GAO: Administration lacks plan to combat terrorists in Pakistan

In a scathing critique of the Bush administration's failure to destroy a resurgent al Qaeda, the Government Accountability Office said the terrorist group is training operatives at a safe haven in Pakistan's lawless tribal region and is in the final stages of preparing another attack inside the United States.

GAO said the administration never developed a plan to destroy the terrorist threat or to shut down the safe havens in Pakistan, despite recommendations by the president's own national security strategy, the findings of the 9/11 commission and legislative mandates from Congress. GAO stated clearly where the blame for this failure resides: "The president of the United States has primary responsibility to ensure that his national security strategy is carried out effectively."

According to the report, the Bush administration has relied on the Pakistani military to combat al Qaeda, but has not adequately monitored billions of U.S. taxpayer dollars sent to the Pakistani government for that purpose. The Pakistani military has had some "tactical successes," GAO noted, and since 2001 has helped kill or capture hundreds of suspected terrorists and al Qaeda and Taliban fighters.

Despite those successes, and $10.5 billion in U.S. aid, Pakistan's efforts for the most part have failed, GAO said, and officials from intelligence agencies and the Defense and State departments have concluded that al Qaeda continues to recruit and train terrorists and launch attacks in Afghanistan and Pakistan from the tribal regions. Al Qaeda's central leadership is based in the tribal regions and is using the safe haven to "put the last element necessary to launch another attack against America into place, including the identification, training and positioning of Western operatives for an attack," the report said.

Pakistan's mountainous tribal region shares a 373-mile border with Afghanistan, and its 3.1 million inhabitants suffer from underemployment and extreme poverty. The area is different from the rest of Pakistan and is governed by a legal and administrative system that's a holdover from the British colonial period; the tribes have almost no political representation and few legal rights.

The watchdog agency said U.S. and Pakistani officials acknowledged that military operations alone will not restore security to the tribal regions. Recognizing the growing terrorist threat, and absent guidance from Washington, U.S. Embassy officials in Pakistan began in 2006 to cobble together their own efforts at combating militant groups involving a mixture of military, development and diplomatic measures.

The embassy plan would provide $2 billion over nine years for economic development and extend to Pakistan government control over the tribal regions. It also would include counterinsurgency training of Pakistani security forces. Administration support in implementing or funding that effort has not been forthcoming, GAO said.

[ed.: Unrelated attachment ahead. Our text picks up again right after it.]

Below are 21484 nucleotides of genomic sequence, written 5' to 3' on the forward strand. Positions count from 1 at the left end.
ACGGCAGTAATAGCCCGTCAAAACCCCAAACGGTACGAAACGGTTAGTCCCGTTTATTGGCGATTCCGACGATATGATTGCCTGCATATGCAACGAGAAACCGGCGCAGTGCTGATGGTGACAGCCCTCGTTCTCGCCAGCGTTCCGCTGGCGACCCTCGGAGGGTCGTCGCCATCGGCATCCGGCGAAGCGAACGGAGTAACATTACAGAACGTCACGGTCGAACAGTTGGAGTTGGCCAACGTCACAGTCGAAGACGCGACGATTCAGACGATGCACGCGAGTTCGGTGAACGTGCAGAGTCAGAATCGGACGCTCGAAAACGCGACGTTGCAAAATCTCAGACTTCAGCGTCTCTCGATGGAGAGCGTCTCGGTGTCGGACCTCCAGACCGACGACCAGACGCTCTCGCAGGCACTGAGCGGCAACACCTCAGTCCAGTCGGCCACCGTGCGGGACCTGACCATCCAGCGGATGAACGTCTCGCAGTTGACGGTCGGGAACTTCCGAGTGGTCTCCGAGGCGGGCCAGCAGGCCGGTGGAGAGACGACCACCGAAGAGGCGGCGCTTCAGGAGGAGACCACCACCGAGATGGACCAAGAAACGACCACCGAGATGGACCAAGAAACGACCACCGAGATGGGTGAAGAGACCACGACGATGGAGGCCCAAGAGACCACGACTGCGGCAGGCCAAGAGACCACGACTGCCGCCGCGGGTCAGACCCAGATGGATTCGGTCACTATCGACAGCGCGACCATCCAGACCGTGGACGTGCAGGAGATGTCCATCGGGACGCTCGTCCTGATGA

The agency recommended that the White House put together a comprehensive plan using all elements of national power -- integrating Defense, State, the U.S. Agency for International Development and intelligence community resources -- to shut down the terrorist safe haven, and designate one person in charge of coordinating that effort.

Stay up-to-date with federal news alerts and analysis — Sign up for GovExec's email newsletters.
FROM OUR SPONSORS
JOIN THE DISCUSSION
Close [ x ] More from GovExec
 
 

Thank you for subscribing to newsletters from GovExec.com.
We think these reports might interest you:

  • Going Agile:Revolutionizing Federal Digital Services Delivery

    Here’s one indication that times have changed: Harriet Tubman is going to be the next face of the twenty dollar bill. Another sign of change? The way in which the federal government arrived at that decision.

    Download
  • Cyber Risk Report: Cybercrime Trends from 2016

    In our first half 2016 cyber trends report, SurfWatch Labs threat intelligence analysts noted one key theme – the interconnected nature of cybercrime – and the second half of the year saw organizations continuing to struggle with that reality. The number of potential cyber threats, the pool of already compromised information, and the ease of finding increasingly sophisticated cybercriminal tools continued to snowball throughout the year.

    Download
  • Featured Content from RSA Conference: Dissed by NIST

    Learn more about the latest draft of the U.S. National Institute of Standards and Technology guidance document on authentication and lifecycle management.

    Download
  • GBC Issue Brief: The Future of 9-1-1

    A Look Into the Next Generation of Emergency Services

    Download
  • GBC Survey Report: Securing the Perimeters

    A candid survey on cybersecurity in state and local governments

    Download
  • The New IP: Moving Government Agencies Toward the Network of The Future

    Federal IT managers are looking to modernize legacy network infrastructures that are taxed by growing demands from mobile devices, video, vast amounts of data, and more. This issue brief discusses the federal government network landscape, as well as market, financial force drivers for network modernization.

    Download
  • eBook: State & Local Cybersecurity

    CenturyLink is committed to helping state and local governments meet their cybersecurity challenges. Towards that end, CenturyLink commissioned a study from the Government Business Council that looked at the perceptions, attitudes and experiences of state and local leaders around the cybersecurity issue. The results were surprising in a number of ways. Learn more about their findings and the ways in which state and local governments can combat cybersecurity threats with this eBook.

    Download

When you download a report, your information may be shared with the underwriters of that document.